Thomas B. Dewey

Pseudonyms include Tom Brandt and Cord Wainer (1915-81) This bio, taken from Brian Ritt's excellent Paperback Confidential, highlights the career of one of the true pioneers of the genre--Thomas B. Dewey, a man who bridged the gap between the Hammett/Chandler model and the more socially aware and compassionate eyes that followed, such as Lew Archer, … Continue reading Thomas B. Dewey

You’re a Mean Man with a Typewriter, Sister

The Hard-boiled Lady Writers of the Pulps The story goes that when big shot Hollywood director Howard Hawks finished reading Leigh Brackett's 1944 crime novel No Good From a Corpse, he was blown away by the snappy patter and the rock hard prose, and figured the writer might be just who he needed for his … Continue reading You’re a Mean Man with a Typewriter, Sister

The Hammer

Winners of The PWA Hammer Award The Hammer, first presented in 2007, goes to the character, not the author, for his/her contribution to, and longevity in the field. It's named after Mike Hammer, of course, who certainly made his mark, and so far, thanks to Max Allan Collins, has shown no sign of leaving... 2007 … Continue reading The Hammer

The Eye (The PWA Lifetime Achievement Award)

Winners of The PWA Lifetime Achievement Award The Eye, the Private Eye Writers of America's Lifetime Achievement award, was first presented in 1982. It isn't given out every year, but then again, they don't just bestow it on anyone... 1982Ross Macdonald 1983Mickey Spillane 1984William Campbell Gault 1985Howard Browne 1986Richard S. Prather 1987Bill Pronzini 1988Dennis Lynds, … Continue reading The Eye (The PWA Lifetime Achievement Award)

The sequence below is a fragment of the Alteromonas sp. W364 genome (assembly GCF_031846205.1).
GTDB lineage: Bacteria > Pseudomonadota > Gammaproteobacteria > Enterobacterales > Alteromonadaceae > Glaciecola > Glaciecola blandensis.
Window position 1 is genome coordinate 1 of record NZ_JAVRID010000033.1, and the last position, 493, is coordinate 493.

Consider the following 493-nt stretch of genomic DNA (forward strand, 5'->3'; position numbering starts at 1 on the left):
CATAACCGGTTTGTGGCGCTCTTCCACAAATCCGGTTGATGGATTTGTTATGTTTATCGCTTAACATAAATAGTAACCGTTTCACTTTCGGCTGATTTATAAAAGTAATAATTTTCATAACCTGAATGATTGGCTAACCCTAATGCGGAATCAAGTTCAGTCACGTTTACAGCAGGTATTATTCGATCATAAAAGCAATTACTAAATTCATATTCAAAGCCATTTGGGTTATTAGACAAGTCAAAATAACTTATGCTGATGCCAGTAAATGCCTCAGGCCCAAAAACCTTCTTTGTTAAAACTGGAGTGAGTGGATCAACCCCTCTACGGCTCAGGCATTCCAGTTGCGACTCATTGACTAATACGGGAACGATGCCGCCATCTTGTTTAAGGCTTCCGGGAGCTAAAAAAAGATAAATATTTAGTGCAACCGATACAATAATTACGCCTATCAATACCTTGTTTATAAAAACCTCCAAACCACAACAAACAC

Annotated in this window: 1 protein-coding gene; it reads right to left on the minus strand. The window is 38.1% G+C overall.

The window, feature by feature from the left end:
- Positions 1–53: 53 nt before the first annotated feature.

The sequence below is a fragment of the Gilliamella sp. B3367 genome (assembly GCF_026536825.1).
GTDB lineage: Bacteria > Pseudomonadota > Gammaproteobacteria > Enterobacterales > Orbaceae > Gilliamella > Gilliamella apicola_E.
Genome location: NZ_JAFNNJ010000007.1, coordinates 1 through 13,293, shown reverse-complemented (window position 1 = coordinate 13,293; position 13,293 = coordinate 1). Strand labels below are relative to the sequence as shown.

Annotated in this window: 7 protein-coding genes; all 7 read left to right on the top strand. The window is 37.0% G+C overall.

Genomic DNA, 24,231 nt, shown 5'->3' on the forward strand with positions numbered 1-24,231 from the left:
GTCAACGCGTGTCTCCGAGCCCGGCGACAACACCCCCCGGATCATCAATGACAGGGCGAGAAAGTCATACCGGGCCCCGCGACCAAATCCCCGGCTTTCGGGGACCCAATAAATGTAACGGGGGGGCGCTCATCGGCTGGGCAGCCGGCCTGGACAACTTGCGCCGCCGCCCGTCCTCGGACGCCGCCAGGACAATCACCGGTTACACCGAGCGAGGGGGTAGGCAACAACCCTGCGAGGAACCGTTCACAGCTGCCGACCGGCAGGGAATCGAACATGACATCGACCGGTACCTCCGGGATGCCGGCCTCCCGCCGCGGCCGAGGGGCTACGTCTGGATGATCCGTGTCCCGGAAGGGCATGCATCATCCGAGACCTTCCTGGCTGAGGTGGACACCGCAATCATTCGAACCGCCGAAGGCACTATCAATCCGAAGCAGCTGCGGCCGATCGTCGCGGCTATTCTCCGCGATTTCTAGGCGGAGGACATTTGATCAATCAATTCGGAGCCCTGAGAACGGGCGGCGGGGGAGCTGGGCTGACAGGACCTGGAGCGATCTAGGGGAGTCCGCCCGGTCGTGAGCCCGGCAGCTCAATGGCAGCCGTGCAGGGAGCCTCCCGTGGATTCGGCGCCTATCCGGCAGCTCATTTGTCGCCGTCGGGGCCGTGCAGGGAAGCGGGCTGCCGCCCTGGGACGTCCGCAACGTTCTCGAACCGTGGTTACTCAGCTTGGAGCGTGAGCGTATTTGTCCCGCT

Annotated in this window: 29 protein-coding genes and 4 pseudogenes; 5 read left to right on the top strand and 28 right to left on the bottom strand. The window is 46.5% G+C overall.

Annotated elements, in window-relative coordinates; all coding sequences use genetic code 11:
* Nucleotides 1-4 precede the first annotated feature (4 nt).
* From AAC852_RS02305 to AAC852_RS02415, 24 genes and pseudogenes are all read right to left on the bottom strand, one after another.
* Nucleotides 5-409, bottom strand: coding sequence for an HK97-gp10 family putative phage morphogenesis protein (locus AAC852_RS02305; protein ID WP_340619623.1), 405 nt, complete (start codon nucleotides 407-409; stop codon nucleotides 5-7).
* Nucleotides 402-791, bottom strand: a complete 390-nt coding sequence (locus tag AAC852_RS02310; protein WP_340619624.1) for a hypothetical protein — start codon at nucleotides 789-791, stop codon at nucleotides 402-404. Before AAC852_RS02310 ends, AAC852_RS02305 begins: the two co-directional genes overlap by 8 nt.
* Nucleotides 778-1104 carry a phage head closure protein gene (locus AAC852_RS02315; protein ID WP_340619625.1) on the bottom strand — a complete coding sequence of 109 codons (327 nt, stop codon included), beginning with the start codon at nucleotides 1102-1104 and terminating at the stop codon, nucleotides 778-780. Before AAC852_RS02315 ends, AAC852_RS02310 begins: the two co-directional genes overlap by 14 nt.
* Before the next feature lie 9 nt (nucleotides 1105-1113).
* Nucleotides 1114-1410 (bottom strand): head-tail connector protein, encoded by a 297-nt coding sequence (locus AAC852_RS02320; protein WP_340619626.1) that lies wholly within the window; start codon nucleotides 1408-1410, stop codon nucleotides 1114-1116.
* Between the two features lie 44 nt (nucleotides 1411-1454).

David Dodge

(1910-1974) David Dodge was born in Berkeley, California. His career as a writer began when he made a bet with his wife Elva that he could write a better mystery novel than the one she was reading. He drew on his professional experience as a Certified Public Accountant to create his first series character, San … Continue reading David Dodge

Robert Leslie Bellem

Pseudonyms include John Archer, Reeves L. Black, Walter Bronson, Walt Bruce, Ellery Watson Calder, Harley L. Court, Rex Daly, John Grange, Allan Henry, Fred Horton, Jerome Hyams, Nelson Kent, Richard Lyle, Lee Martin, James W. Marvin, Hugh McKnight, R. L. Morris, Kenneth A. Nelson, Jerome Severs Perry, Ben Proctor, Frank Roberts, John A. Saxon, L. N. Snyder, Richard Lathrop Steed, Hamilton Washburn, L. W. Watson, Perry … Continue reading Robert Leslie Bellem

Frank Gruber

Pseudonyms include Stephen Acre, Charles K. Boston & John K. Vedder (1904-1969) One of the most successful of the pulp writers, Frank Gruber was born February 2, 1904, in Elmer, Minnesota and died December 9, 1969 in Santa Monica, California. But in those sixty-five years, Gruber became one of the most prolific writers of pulp … Continue reading Frank Gruber

Roger Torrey

Pseudonyms: Sam Drake, Samuel Drake, John Ryan, R.D. Torrey (1901-46)   Most readers of private detective fiction have probably never heard of pulp writer ROGER TORREY.  It‘s understandable, I guess. He wrote only one novel, 42 Days of Murder, and almost everything else he ever wrote has never been reprinted. And yet, over a relatively … Continue reading Roger Torrey

Ed Lacy

Pseudonym of Leonard S. Zinberg Other pseudonyms include Steve April, Russell Turner (1911-1968) Author Ed Lacy (born Leonard S. Zinberg) is best known for creating the first truly-credible black private eye, Toussaint Moore, in his 1956 novel Room to Swing, for which he won the Edgar for Best Novel. Lacy, in fact, was white, although … Continue reading Ed Lacy

Michael Avallone

Pseudonyms include Mike Avallone, Mile Avalione, Mike Avalone, Mark Dane, Steve Michaels, Edwina Noone, Priscilla Dalton, John Patrick, Jeanne-Anne dePre, Dorothea Nile, Sidney Stuart, Nick Carter, Troy Conway, Dora Highland, Stuart Jason, Vance Stanton, Max Walker, Lee Davis Willoughby (1925-1999) "The fastest typewriter in the East." "He could sure tell a story. He couldn't write, … Continue reading Michael Avallone